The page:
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How to Clean Your Sheet Pan

Keep your baking sheets clean so they look as good as new and performs just as well.

By Kara Elder
Dec 12, 2023
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Sheet pans are one of the most-used pieces of kitchen cookware, perfect for baking cookies, roasting one-pan meals, sitting under pies to catch spills, storing homemade pasta, and using as a makeshift tray to efficiently transport ingredients from fridge to counter. You can even use a sheet pan as a lid to cover large pots or baking dishes.

With so much potential, it’s likely that your sheet pan could use a little extra cleaning care. While some level of wear and tear is to be expected, if you make sheet pan cleaning a regular part of your cooking routine, your sheet pans will stay in their best shape and continue to help you make tasty food. Here’s how.

How to Clean Sheet Pans

Since sheet pans are typically in use more often than they aren't, there are a few different levels of mess you can expect, ranging from lightly used to badly burned.

For Light Messes

A simple soap and hot water wash will often do the trick for less serious messes, like residual oil leftover after roasting vegetables.

  1. Let the sheet pan cool before cleaning
  2. If there’s any food slightly stuck on the pan, then let it soak in hot water while you’re eating.
  3. Then, use hot, soapy water and your preferred cleaning sponge or brush to clean the pan.
  4. Rinse and let dry before storing; you can also dry your sheet pan with a towel to prevent water spots.

For Stuck-on Food Residue

For stubborn residue, like baked on cheese, you’ll want to use some elbow grease.

  1. Let the pan soak in hot water for up to 30 minutes.
  2. Use a scouring pad (avoid super abrasive steel wool) with hot water and soap to scrub away any stuck bits—you might also want to try a heavy duty soap that’s meant to tackle tough grease stains.
  3. Rinse and dry before storing.

For Burnt Food and Sticky Residue

For our aluminum Sheet Pans (do not do this on non stick!): when you’ve got food burnt to the pan, like a sticky, caramelized sugar—and you’ve already tried soaking per above—it’s probably time to break out the heavy duty cleaner like Bar Keeper’s Friend or our Stainless Steel Cleaner, or you can also try natural cleaning agents like baking soda and vinegar.

  1. Plug your sink, set the sheet pan inside, then mix ½ cup each baking soda and vinegar on the pan’s surface.
  2. Add enough water to fully submerge the pan, then stir and let the pan soak for an hour.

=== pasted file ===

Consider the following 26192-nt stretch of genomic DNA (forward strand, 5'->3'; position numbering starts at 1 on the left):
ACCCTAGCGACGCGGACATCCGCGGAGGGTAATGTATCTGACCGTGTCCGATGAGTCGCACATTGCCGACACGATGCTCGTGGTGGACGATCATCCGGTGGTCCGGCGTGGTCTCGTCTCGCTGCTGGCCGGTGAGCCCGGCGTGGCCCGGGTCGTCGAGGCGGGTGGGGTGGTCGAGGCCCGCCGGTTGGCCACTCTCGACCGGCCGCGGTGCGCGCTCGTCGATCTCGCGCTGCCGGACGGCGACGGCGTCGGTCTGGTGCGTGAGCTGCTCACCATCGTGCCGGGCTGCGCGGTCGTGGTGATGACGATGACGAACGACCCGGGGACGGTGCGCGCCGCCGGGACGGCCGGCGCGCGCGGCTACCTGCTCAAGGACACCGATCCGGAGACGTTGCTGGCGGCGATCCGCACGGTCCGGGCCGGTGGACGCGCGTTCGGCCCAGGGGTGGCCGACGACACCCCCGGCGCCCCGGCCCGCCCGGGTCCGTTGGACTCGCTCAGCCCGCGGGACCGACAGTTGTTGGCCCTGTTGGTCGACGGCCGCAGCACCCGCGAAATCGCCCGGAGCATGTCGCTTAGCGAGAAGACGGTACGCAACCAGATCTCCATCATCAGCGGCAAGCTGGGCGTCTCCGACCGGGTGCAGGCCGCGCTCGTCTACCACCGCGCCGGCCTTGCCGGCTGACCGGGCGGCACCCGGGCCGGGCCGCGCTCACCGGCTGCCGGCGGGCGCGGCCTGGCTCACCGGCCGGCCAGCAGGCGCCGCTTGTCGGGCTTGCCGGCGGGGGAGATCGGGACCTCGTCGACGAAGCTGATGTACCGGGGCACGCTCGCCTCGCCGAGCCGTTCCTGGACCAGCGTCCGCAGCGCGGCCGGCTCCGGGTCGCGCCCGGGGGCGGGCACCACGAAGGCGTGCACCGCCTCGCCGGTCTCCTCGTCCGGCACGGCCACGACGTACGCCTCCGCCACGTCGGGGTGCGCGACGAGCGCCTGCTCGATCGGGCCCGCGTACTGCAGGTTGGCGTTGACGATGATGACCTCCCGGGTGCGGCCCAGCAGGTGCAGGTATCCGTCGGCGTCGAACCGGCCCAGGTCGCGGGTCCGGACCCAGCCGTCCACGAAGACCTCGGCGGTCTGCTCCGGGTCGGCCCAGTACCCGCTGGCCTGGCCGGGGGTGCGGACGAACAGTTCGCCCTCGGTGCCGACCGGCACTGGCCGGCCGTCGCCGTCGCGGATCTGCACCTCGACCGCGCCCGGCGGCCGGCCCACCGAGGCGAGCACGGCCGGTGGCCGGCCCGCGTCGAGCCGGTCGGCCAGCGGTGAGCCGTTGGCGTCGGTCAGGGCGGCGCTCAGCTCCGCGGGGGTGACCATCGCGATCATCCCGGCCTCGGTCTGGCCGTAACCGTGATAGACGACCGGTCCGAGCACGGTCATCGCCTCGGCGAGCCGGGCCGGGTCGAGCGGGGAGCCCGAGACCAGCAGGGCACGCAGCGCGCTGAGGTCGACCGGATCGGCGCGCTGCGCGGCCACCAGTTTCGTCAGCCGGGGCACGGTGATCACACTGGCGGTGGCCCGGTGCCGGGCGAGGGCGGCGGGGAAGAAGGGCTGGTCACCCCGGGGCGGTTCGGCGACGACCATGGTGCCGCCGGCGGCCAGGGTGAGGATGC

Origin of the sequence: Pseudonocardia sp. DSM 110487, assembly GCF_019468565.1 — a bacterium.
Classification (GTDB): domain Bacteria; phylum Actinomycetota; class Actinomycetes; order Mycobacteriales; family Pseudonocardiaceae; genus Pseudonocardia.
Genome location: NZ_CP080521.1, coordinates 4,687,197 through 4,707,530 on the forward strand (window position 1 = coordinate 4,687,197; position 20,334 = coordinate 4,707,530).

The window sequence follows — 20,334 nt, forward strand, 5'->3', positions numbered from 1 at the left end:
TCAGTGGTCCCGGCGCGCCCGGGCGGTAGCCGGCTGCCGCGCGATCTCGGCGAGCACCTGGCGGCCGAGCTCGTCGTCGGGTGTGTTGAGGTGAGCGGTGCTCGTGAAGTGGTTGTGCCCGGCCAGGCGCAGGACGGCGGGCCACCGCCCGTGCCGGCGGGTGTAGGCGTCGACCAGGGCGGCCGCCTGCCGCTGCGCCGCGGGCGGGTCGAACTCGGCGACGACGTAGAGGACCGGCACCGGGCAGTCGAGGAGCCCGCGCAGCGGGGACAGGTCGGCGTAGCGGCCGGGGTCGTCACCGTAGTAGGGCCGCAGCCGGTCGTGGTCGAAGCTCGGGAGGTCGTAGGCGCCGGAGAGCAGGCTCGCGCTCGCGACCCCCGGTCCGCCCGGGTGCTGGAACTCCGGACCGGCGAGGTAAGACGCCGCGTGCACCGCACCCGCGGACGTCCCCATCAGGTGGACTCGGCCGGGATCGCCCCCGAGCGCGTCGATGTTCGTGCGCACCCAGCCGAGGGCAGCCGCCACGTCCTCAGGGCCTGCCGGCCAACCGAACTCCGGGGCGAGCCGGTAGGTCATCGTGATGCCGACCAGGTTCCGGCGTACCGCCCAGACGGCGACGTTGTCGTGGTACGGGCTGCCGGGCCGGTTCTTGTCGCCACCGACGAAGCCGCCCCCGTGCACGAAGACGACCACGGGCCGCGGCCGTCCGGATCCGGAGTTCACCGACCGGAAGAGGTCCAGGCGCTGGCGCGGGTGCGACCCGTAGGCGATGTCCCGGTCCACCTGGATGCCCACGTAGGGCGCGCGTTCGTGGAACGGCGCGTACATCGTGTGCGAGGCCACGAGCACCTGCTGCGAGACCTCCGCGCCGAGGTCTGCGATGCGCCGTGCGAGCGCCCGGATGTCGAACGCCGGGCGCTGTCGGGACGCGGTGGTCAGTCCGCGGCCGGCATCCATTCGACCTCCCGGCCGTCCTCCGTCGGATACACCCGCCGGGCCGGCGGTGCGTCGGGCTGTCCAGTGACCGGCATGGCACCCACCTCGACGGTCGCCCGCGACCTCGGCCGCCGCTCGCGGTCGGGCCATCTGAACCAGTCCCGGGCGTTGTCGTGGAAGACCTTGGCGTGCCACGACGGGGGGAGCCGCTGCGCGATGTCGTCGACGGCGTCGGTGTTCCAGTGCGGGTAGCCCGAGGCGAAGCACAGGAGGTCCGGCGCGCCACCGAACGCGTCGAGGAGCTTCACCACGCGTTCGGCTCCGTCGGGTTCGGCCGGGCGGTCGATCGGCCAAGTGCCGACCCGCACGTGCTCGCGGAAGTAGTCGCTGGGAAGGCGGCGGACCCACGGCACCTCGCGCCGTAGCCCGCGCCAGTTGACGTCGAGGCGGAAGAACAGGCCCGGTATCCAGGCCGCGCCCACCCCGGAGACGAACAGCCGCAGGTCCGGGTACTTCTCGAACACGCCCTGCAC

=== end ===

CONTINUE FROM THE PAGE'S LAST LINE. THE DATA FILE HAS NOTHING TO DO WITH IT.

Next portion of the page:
3. Once it’s fully soaked, drain the sink and use soap and a scrubbing sponge or brush to finish cleaning the pan.
  4. Rinse well and dry before storing.

Tips for Daily Maintenance

It’s important to clean your sheet pan after every use to avoid residue sticking and melding onto the pan, creating a bigger mess for you to tackle later on.

Let your sheet pan cool slightly—or better yet, let it soak while you’re eating dinner—then use hot water, mild soap, and a soft brush or sponge to clean up. We don’t recommend putting your sheet pan in the dishwasher, as harsh detergents can damage and dull the metal.

To dry your sheet pan, use a clean cloth to wipe it mostly dry before letting it air dry. This prevents water spots and ensures your pan is completely dry before storing. Sheet pans stack quite well, but you might save more kitchen space by storing your sheet pans on their sides in a tall cupboard.

Additional Sheet Pan Care Tips

For most recipes, you can line your pan with parchment paper, silicone baking mats, or aluminum foil to prevent tough messes from happening in the first place. Silicone is especially nice since it’s durable and infinitely reusable.

Our Sheet Pan is designed to withstand temperatures up to 450F. If you’re often using your pan to roast at these high temperatures, you may notice more warping and staining. If that’s the case, then you might want to buy something more heavy duty, like our Carbon Steel Roasting Pan, which is designed to withstand high temperatures without warping.

Since our Sheet Pans are made from commercial grade 3004 Aluminum, they’re very durable, but you should still take care when storing them to avoid scratches and dents. If you have multiple sheet pans, you can nest them inside each other and rest them on their sides inside a cabinet. If you’re stacking them flat, be sure not to place anything else heavy or damaging on top.

How to Revive Old and Worn Sheet Pans

The fully enclosed and rolled rim on our Sheet Pans helps prevent warping while also acting as a levee against juices escaping. But if your sheet pan does warp, let it come to room temperature and it should snap back into place once it’s cooled.

If you notice rust spots forming on your pan, you can use vinegar or baking soda to remove the rust. To use vinegar, add enough distilled white vinegar to cover the spot, then let it soak for 5-10 minutes. Use a toothbrush or a coarse sponge to scrub away the rust, then wash with warm water and soap before drying and storing.

To use baking soda, sprinkle some over the rust spot, then add enough water to form a paste. Scrub with a brush or rough sponge, then wash and dry.

If the cleaning methods above aren’t restoring your sheet pan, it might be time to say goodbye. Warped and damaged pans won’t cook your food as well, so it’s better to start over with a new, undamaged sheet pan.

Ready to Cook?

When you keep your sheet pans clean and make cleaning a regular part of your cooking routine, they’ll always be at the ready for your next batch of cookies or a simple sheet pan dinner. Browse our selection of ½ and ¼ Sheet Pans, available in both standard and non stick finishes to fit all your baking needs.